All the jets need to be checked to make sure they are not clogged and that they are all perfectly aligned. The machines are then pushed to their limits. What this means is that in a single print they build all the most difficult shapes and surfaces: sharp corners, thin walls, moving parts and a lot of different curved and rounded surfaces. The thinnest of the thin walls is impressive but perhaps even more impressive is a model that came out of an Objet 30 and – I am told – came out with some imperfections. I don’t see any but apparently the impossibly smooth surface of a pyramid shows some barely visible lines that should not be there. The bottom line is that every machine has to print in the same exact way as every other system and, until it does, it stays in the factory.
When all tests are complete the machines are wrapped into an anti-ESD (anti-electrostatic discharge) cover. All the three different assembly areas – Connex, Eden and desktop Objet – converge here. Stratasys just announced a broad range of new models, with the Connex 1, 2 and 3 range (capable of up to three different materials plus a support material and different colors) becoming more dominant. The Eden range will however be the first to see the introduction of Stratasys new water soluble materials in the new Eden 260VS, targeted mainly at the dental sector.
Before heading on to the materials cartridge packaging assembly line I got a chance to see the room where Stratasys tests and fixes all the parts for its legacy systems and the clean room, class 100,000, where a special microscope is used to check each nozzle and component movement magnifying them by 300 to 400 times, to the point where an error in alignment is seen even if it measures less than 0.005 microns.
A percentage that is close to the rate of failure for one of Stratasys’ materials cartridges: basically non-existent. In part that’s because the materials laboratory has been designed to be almost completely automated and, even when human work is required, all the tools are in place to make it as smooth and ergonomic as possible.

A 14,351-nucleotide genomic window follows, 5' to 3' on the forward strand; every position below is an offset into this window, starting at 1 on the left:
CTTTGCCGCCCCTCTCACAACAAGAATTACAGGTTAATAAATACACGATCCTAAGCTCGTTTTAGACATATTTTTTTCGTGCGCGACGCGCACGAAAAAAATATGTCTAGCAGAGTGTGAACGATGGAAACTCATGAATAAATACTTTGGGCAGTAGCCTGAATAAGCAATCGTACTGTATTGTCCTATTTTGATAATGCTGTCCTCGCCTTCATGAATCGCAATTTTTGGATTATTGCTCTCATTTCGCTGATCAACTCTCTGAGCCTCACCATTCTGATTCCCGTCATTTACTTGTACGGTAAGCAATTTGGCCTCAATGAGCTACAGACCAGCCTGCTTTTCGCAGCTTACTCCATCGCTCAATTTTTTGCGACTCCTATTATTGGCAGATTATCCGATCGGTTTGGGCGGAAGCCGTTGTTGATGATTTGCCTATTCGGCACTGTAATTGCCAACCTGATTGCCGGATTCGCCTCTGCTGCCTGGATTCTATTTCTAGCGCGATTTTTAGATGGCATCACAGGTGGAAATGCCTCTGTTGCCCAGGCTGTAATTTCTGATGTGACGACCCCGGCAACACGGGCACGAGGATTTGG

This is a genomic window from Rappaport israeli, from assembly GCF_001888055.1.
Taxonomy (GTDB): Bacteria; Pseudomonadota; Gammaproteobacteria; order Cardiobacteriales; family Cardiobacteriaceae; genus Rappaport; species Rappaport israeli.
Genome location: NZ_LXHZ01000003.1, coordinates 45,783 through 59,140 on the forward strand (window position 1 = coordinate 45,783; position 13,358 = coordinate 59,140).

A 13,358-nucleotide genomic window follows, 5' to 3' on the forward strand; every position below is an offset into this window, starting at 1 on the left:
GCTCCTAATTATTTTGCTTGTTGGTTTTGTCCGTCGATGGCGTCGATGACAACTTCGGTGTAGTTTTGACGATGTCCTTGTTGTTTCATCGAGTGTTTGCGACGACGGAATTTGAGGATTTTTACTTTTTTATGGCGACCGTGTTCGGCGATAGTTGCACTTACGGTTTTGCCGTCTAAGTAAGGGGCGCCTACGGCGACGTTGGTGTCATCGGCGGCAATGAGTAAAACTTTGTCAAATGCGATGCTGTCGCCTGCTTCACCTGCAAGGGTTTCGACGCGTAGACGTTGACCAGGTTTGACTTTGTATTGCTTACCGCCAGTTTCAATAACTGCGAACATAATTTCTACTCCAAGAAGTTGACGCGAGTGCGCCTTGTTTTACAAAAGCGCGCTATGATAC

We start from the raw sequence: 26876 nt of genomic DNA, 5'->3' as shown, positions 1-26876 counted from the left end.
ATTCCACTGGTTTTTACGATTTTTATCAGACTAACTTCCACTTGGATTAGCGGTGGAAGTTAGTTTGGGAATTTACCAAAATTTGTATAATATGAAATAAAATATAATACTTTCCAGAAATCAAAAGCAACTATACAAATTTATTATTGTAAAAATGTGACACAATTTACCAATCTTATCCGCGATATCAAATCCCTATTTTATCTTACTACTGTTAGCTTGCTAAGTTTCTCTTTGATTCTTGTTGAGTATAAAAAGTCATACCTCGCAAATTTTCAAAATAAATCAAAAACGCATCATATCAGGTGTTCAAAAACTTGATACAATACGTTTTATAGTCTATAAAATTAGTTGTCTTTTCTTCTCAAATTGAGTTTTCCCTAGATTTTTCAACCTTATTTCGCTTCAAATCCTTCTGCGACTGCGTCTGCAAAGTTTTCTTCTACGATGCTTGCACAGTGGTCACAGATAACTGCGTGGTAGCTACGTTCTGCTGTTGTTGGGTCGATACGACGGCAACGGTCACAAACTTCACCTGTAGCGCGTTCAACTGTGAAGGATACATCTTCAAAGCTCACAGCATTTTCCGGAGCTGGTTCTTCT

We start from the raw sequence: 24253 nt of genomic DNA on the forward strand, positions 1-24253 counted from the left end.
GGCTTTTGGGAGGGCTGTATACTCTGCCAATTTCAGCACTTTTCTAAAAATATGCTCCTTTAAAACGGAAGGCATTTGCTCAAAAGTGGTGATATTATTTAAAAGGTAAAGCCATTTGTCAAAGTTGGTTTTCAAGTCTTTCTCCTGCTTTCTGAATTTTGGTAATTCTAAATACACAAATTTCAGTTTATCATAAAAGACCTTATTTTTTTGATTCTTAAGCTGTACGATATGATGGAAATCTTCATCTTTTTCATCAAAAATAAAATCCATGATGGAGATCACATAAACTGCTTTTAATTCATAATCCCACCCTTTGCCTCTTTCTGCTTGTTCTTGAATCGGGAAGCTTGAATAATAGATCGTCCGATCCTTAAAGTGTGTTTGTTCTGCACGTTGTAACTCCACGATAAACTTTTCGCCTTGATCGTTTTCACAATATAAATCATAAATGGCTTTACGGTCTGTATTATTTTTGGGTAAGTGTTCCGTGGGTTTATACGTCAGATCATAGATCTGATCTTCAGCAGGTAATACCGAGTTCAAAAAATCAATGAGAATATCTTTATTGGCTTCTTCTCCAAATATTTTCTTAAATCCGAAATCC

The materials lab, which I was not allowed to photograph, includes two large rooms: one for the mixing and preparation of the materials (sort of like a 1000 liter hi-tech “soup”) and another where three different lines assemble, fill and package the different size cartridges. One fully sealed box contains two one-kilogram size bottles for the desktop systems while the other contains the 3.5 Kg envelopes for the larger Eden and Objet systems. One final section is dedicated to the 18 Kg containers for the huge Objet 1000 system.
Even more than the technology, materials are the key to PolyJet’s future. Stratasys is confident enough in its capabilities and is confident that it will be able to cover most of the market’s needs in terms of rapid prototyping and final products manufacturing through its FDM and PolyJet capabilities and their future evolutions. Like many other 3D printing manufacturers the company’s main priority is meeting demand. This does not mean it is going to stop developing them. Guy Menchik’s Incubation Labs have more than 20 high-end systems working constantly to test new materials and machine capabilities. The technology is easily scalable, and it will be the market, and competition from new players such as HP, to decide when the time will be right for the next quantum leap.